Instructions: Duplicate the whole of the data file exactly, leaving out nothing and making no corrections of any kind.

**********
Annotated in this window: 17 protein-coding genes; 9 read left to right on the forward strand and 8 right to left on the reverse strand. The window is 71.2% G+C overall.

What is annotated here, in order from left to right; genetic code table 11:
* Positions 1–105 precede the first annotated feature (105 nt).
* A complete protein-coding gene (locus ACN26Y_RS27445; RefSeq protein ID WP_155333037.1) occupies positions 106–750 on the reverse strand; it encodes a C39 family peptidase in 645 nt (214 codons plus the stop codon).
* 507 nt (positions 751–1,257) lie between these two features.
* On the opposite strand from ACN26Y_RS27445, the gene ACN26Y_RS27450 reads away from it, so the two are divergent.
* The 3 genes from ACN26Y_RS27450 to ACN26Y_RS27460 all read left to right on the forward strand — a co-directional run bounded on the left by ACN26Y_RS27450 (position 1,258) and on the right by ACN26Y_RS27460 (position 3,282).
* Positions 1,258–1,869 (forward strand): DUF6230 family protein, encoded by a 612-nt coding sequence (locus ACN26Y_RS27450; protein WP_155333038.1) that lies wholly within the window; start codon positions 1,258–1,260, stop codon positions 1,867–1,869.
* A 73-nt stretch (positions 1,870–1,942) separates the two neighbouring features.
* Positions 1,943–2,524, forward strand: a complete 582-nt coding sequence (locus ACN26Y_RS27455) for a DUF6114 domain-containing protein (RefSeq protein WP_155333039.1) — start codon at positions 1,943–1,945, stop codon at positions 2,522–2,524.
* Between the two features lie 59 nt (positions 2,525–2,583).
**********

Annotated in this window: 17 protein-coding genes; 9 read left to right on the forward strand and 8 right to left on the reverse strand. The window is 71.2% G+C overall.

What is annotated here, in order from left to right; genetic code table 11:
* Positions 1–105 precede the first annotated feature (105 nt).
* A complete protein-coding gene (locus ACN26Y_RS27445; RefSeq protein ID WP_155333037.1) occupies positions 106–750 on the reverse strand; it encodes a C39 family peptidase in 645 nt (214 codons plus the stop codon).
* 507 nt (positions 751–1,257) lie between these two features.
* On the opposite strand from ACN26Y_RS27445, the gene ACN26Y_RS27450 reads away from it, so the two are divergent.
* The 3 genes from ACN26Y_RS27450 to ACN26Y_RS27460 all read left to right on the forward strand — a co-directional run bounded on the left by ACN26Y_RS27450 (position 1,258) and on the right by ACN26Y_RS27460 (position 3,282).
* Positions 1,258–1,869 (forward strand): DUF6230 family protein, encoded by a 612-nt coding sequence (locus ACN26Y_RS27450; protein WP_155333038.1) that lies wholly within the window; start codon positions 1,258–1,260, stop codon positions 1,867–1,869.
* A 73-nt stretch (positions 1,870–1,942) separates the two neighbouring features.
* Positions 1,943–2,524, forward strand: a complete 582-nt coding sequence (locus ACN26Y_RS27455) for a DUF6114 domain-containing protein (RefSeq protein WP_155333039.1) — start codon at positions 1,943–1,945, stop codon at positions 2,522–2,524.
* Between the two features lie 59 nt (positions 2,525–2,583).